Daily brief: Pakistani Taliban threaten foreign aid workers
Leaving home Three more Sindhi towns are at risk for flooding after a levee broke earlier today, and the Pakistani government ordered half a million to leave the area, though most of the area’s 400,000 residents have already evacuated; some 3.2 million hectares of crops have been destroyed in the last month (AP, Reuters, AFP, ...
Three more Sindhi towns are at risk for flooding after a levee broke earlier today, and the Pakistani government ordered half a million to leave the area, though most of the area’s 400,000 residents have already evacuated; some 3.2 million hectares of crops have been destroyed in the last month (AP, Reuters, AFP, Dawn, Geo, AFP, ET). USAID chief Rajiv Shah reportedly accidentally visited a relief camp in Sukkur, the third largest city in Sindh, that was run at least partially by a banned charity linked to Jamaat-ud-Dawa, the militant group linked to the deadly 2008 terrorist attacks in Mumbai (Post, Times, Nation). U.S. ambassador to Pakistan Anne Patterson encouraged U.S. businesses to invest in Pakistan’s reconstruction (Dawn/AFP).
The Tehrik-i-Taliban Pakistan (TTP) has reportedly threatened to attack foreign aid workers in Pakistan, according to a U.S. official, and the U.N. is reviewing its security procedures in reaction (BBC, Dawn/AFP). Hundreds of thousands of ethnic Sindhis are seeking refuge from the flooding in the provincial capital of Karachi, which could exacerbate ethnic tensions there (WSJ, Dawn). Targeted killings continue in Karachi with two young men killed yesterday by unknown gunmen (ET).
Eight Afghan policemen were killed when a group of at least ten Taliban insurgents, who may have been from Chechnya, attacked a checkpost outside the northern city of Kunduz earlier today (AP, Nation, AFP, BBC). Ten campaign workers for a female candidate for parliament were reportedly kidnapped in the western Afghan province of Herat (AP).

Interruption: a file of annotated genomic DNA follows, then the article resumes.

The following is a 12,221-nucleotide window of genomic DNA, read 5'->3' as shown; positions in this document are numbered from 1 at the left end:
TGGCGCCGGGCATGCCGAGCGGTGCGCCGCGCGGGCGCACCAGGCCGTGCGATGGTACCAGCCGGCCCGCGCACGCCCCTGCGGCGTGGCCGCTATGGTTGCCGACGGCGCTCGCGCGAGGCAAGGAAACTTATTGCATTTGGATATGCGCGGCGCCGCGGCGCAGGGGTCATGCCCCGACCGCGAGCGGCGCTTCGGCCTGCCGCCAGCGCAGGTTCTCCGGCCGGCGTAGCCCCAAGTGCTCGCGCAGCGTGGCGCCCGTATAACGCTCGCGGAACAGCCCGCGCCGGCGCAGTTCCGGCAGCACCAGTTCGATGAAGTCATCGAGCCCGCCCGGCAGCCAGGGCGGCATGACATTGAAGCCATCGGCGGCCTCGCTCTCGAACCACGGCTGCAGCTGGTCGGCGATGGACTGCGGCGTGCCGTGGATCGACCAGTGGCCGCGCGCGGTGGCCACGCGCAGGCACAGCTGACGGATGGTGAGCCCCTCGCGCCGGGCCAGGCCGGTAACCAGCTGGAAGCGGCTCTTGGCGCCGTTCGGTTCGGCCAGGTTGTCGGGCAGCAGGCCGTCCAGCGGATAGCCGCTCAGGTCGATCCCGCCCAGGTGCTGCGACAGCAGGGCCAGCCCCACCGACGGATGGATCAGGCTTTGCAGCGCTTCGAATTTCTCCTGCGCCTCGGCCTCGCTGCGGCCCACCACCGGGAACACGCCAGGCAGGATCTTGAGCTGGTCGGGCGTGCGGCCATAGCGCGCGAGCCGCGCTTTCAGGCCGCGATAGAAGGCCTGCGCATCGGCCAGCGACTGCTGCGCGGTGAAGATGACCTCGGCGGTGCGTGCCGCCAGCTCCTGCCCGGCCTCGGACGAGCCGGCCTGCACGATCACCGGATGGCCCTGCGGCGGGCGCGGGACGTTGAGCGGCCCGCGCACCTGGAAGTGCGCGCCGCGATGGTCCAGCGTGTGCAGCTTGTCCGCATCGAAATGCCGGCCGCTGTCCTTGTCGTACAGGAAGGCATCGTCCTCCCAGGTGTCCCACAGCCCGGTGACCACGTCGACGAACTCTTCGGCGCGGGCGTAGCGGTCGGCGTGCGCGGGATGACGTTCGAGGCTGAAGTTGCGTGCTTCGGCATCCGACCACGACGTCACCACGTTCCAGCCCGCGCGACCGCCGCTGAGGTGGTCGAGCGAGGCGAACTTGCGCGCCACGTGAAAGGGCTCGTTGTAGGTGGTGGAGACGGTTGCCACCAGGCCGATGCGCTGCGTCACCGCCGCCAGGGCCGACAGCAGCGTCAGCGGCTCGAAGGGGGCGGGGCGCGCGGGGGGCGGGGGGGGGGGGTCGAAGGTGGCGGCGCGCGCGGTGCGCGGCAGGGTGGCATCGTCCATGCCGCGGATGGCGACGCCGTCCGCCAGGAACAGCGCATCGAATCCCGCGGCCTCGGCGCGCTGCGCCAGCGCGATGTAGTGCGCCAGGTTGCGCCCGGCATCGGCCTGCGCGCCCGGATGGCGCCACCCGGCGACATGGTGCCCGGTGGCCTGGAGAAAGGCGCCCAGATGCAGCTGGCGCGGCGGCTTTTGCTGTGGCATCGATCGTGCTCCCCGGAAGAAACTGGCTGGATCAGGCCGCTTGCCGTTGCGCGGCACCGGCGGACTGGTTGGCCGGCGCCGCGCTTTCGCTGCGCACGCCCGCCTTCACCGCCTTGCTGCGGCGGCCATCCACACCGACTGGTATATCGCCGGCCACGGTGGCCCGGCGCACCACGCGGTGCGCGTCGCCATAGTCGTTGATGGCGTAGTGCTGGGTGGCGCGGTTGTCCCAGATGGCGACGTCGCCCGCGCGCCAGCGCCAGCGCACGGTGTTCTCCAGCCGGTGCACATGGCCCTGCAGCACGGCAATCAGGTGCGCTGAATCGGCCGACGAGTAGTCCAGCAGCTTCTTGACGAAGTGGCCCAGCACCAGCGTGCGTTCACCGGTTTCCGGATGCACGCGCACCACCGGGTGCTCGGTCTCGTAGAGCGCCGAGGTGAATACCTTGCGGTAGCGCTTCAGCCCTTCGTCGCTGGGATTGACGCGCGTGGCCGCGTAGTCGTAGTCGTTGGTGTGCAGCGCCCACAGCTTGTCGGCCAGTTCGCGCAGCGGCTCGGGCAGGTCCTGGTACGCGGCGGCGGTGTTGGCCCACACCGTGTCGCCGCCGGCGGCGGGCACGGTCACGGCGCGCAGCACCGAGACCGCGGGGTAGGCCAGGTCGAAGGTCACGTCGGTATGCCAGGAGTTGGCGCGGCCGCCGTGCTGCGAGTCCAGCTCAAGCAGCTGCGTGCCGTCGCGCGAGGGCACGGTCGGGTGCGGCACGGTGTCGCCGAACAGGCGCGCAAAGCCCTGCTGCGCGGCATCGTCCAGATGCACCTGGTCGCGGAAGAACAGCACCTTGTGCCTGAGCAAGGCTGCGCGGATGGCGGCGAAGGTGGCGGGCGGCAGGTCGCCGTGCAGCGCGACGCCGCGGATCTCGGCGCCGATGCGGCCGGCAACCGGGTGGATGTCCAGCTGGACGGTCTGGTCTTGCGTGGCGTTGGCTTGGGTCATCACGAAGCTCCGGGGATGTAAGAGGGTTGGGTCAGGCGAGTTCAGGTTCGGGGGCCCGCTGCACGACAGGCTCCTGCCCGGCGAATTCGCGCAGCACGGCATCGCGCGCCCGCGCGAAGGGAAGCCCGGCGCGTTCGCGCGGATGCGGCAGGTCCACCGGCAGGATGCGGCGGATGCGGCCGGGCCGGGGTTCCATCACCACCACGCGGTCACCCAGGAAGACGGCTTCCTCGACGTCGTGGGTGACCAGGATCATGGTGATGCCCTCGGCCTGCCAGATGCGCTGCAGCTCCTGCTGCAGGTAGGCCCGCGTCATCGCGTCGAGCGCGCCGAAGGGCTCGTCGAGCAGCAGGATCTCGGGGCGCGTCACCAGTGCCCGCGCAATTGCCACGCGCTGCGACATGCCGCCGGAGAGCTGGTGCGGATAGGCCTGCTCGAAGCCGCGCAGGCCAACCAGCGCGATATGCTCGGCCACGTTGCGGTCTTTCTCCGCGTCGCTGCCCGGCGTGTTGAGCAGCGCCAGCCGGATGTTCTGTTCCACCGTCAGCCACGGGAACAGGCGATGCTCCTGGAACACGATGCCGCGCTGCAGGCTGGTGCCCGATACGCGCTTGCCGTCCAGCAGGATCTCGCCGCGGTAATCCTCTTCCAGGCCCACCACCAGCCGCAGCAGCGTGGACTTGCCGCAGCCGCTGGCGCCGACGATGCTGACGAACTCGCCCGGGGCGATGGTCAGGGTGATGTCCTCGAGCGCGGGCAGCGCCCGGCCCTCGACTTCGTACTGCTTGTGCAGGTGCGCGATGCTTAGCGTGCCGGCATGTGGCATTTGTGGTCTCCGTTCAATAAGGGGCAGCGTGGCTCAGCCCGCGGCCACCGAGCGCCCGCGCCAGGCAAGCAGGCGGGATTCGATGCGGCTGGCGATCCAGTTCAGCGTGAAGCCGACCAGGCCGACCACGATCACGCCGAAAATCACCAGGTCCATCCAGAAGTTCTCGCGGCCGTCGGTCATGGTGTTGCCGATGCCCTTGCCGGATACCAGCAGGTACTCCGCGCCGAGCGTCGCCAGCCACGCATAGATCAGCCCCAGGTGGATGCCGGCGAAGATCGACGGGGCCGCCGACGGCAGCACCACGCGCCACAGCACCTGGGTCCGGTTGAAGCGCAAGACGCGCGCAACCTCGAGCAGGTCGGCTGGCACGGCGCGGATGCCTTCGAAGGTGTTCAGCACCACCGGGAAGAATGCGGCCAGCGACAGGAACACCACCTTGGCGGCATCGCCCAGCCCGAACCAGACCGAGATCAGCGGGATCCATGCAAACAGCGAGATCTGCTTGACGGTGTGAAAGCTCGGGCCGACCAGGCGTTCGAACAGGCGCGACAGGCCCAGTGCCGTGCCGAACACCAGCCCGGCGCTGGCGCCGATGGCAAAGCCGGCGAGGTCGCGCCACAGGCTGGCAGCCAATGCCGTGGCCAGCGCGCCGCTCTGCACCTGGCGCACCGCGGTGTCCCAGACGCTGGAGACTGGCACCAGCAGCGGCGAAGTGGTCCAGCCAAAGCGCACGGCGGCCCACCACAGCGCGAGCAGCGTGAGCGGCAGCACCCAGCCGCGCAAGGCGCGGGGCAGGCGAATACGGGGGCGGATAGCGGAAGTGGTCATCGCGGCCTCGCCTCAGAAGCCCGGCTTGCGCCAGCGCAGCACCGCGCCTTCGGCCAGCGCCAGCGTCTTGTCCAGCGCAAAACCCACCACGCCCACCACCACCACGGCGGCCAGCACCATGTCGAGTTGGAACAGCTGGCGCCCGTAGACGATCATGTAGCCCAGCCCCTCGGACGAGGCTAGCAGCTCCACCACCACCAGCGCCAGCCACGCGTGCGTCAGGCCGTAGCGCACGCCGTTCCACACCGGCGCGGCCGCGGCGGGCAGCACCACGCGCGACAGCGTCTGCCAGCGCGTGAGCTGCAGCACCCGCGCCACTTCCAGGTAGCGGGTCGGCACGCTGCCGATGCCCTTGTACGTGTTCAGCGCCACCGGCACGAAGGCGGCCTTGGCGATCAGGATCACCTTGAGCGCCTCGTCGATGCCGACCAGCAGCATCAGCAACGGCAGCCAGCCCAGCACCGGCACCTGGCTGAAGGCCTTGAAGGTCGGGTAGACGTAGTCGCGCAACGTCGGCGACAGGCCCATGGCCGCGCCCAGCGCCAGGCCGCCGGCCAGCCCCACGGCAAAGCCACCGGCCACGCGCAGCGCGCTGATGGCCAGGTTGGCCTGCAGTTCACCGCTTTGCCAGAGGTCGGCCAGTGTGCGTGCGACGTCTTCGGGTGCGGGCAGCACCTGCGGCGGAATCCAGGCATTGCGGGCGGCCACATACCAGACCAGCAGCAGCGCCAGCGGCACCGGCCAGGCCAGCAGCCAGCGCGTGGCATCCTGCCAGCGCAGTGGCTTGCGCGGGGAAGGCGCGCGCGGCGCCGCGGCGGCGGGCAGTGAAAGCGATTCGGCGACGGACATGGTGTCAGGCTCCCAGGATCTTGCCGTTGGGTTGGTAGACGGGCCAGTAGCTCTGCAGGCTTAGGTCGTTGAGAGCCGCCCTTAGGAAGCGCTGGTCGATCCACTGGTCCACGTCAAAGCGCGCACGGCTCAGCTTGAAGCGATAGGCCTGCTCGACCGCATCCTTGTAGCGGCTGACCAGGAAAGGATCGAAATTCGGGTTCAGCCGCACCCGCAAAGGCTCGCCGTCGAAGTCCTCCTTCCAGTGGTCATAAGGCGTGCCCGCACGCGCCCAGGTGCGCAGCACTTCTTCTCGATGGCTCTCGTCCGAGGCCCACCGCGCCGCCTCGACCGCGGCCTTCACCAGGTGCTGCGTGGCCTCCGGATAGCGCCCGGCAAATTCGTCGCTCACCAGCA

The NYT reports that the political aide to Afghan President Hamid Karzai who was recently arrested on corruption allegations and shortly released after intervention by Karzai, Muhammad Zia Salehi, is on the CIA’s payroll (NYT). The relationship highlights the Obama administration debate over whether to make combating corruption a central tenet of its Afghanistan policy; one U.S. official commented that the practice of paying even corrupt Afghan officials is sensible, because "If you want intelligence in a war zone, you’re not going to get it from Mother Teresa or Mary Poppins."
The Seattle Times looks at murder charges against five U.S. soldiers from a Stryker brigade based in Tacoma, Washington that allege the men threw grenades at and shot three Afghan civilians (ST). McClatchy reviews the situation in Kandahar’s Arghandab Valley, where the new district governor, though not initially preferred by the U.S., has become a "reliable U.S. ally" (McClatchy). And two private security firms have reportedly turned in 122 weapons to the Ministry of the Interior after Karzai’s decision to ban such companies (Pajhwok). The serviceable weapons will be distributed to the defense and interior ministries.
Indian Prime Minister Manmohan Singh said earlier today in a rare direct questioning of government tactics that Indian forces in Kashmir need to find "non-lethal, yet effective and more focused" measures for dealing with violence in the region (AP, PTI). 64 protesters have been killed in the last two months in Kashmir.
Some women in Sindh have taken to selling bananas and watermelons plucked from the flooding Indus River by their enterprising children and grandchildren (Dawn). Others are selling chicks and eggs door-to-door in Sindhi cities at below market prices.
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